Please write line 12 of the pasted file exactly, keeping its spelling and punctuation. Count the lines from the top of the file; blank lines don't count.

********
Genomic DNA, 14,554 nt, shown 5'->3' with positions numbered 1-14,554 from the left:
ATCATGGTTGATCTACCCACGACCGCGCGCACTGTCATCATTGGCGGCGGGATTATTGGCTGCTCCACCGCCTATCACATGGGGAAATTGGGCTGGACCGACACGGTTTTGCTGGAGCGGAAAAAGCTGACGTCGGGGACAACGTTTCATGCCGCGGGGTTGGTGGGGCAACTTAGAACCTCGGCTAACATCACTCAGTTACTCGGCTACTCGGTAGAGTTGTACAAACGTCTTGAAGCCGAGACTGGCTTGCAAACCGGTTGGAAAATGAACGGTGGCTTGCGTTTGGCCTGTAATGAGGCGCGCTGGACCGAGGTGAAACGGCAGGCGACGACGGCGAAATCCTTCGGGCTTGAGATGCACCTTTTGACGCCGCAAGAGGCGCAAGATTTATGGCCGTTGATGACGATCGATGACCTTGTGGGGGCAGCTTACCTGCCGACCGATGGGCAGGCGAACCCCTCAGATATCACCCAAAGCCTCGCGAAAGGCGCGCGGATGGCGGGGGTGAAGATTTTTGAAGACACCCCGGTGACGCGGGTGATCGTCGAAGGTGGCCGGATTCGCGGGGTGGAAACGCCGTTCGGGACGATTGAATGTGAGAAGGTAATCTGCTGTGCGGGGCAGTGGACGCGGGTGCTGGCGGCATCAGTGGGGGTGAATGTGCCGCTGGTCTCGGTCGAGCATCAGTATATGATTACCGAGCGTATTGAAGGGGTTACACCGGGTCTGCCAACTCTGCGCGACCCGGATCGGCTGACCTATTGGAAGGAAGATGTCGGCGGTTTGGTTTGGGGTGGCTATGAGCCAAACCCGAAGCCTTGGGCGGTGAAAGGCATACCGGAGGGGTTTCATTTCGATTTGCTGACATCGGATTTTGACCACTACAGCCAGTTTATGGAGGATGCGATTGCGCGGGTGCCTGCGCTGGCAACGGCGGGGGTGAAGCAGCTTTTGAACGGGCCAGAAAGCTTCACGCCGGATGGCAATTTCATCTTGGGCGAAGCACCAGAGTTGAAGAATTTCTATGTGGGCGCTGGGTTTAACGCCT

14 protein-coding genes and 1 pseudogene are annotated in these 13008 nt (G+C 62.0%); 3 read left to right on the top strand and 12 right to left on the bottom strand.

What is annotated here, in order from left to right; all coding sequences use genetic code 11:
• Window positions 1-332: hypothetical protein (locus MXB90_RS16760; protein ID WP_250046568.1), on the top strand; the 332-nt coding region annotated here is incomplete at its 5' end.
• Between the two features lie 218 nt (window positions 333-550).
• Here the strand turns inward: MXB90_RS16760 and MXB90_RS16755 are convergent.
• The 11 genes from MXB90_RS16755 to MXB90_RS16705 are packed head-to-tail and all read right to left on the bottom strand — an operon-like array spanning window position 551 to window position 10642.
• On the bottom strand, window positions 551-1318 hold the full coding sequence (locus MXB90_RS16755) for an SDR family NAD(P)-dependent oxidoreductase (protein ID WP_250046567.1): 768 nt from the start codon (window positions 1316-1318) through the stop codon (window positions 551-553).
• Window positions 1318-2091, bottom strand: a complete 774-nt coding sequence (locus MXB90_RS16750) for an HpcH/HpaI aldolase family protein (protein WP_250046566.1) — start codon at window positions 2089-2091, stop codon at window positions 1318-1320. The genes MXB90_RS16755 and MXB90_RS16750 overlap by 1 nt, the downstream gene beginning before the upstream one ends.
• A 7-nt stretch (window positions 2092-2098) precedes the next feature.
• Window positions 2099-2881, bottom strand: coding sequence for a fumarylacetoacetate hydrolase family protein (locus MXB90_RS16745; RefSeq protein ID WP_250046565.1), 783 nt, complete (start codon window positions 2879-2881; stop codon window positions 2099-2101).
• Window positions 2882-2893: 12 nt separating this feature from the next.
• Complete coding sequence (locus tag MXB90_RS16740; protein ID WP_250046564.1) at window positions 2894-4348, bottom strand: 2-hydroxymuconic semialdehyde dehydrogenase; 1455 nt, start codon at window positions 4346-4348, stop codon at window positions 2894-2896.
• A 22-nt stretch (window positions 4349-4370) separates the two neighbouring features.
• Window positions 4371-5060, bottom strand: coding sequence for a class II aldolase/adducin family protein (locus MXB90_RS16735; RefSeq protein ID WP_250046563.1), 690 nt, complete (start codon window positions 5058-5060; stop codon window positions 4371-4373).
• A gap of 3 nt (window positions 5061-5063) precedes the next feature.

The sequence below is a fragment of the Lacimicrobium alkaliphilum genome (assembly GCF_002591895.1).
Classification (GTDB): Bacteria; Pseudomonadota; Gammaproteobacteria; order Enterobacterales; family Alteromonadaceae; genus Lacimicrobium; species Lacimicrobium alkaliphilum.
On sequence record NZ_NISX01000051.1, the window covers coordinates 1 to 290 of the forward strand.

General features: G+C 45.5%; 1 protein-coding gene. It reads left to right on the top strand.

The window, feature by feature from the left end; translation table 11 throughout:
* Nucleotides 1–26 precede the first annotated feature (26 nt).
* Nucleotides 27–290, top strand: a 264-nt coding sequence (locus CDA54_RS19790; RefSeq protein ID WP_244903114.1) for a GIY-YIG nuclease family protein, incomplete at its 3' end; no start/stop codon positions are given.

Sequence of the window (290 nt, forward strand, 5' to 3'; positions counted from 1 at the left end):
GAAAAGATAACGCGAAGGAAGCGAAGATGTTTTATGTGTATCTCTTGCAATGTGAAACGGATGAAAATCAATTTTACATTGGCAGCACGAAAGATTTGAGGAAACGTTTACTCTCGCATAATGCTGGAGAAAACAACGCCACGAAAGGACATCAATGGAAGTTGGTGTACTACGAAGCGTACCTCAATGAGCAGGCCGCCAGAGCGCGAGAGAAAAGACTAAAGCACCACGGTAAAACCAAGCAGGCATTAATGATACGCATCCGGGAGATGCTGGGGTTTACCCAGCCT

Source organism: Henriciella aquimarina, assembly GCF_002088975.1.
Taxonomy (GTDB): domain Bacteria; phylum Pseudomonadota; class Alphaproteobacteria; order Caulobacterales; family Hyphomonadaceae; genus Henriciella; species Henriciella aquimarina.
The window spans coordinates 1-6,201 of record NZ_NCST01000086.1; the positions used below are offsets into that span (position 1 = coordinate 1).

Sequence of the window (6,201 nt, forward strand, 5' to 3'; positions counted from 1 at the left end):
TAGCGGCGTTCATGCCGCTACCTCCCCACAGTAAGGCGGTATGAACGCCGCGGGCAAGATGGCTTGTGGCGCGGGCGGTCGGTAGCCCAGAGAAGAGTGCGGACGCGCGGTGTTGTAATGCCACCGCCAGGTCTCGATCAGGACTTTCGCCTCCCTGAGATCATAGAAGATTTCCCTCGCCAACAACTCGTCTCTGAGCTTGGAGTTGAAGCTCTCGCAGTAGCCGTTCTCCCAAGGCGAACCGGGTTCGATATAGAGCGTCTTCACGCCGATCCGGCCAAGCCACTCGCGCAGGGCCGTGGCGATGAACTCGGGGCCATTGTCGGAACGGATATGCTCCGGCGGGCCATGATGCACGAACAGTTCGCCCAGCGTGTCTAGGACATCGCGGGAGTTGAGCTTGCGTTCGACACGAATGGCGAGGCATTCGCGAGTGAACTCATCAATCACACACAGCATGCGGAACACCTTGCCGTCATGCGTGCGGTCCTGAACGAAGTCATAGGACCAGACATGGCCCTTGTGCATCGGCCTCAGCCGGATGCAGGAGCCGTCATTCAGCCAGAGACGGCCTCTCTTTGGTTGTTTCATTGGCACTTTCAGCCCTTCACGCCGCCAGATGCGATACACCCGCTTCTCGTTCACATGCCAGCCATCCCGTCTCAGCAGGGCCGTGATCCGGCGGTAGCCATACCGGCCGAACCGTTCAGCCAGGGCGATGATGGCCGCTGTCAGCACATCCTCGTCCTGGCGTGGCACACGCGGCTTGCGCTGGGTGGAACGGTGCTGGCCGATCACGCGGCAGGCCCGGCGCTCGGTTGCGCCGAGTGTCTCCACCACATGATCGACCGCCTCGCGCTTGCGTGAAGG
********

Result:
• Window positions 2099-2881, bottom strand: coding sequence for a fumarylacetoacetate hydrolase family protein (locus MXB90_RS16745; RefSeq protein ID WP_250046565.1), 783 nt, complete (start codon window positions 2879-2881; stop codon window positions 2099-2101).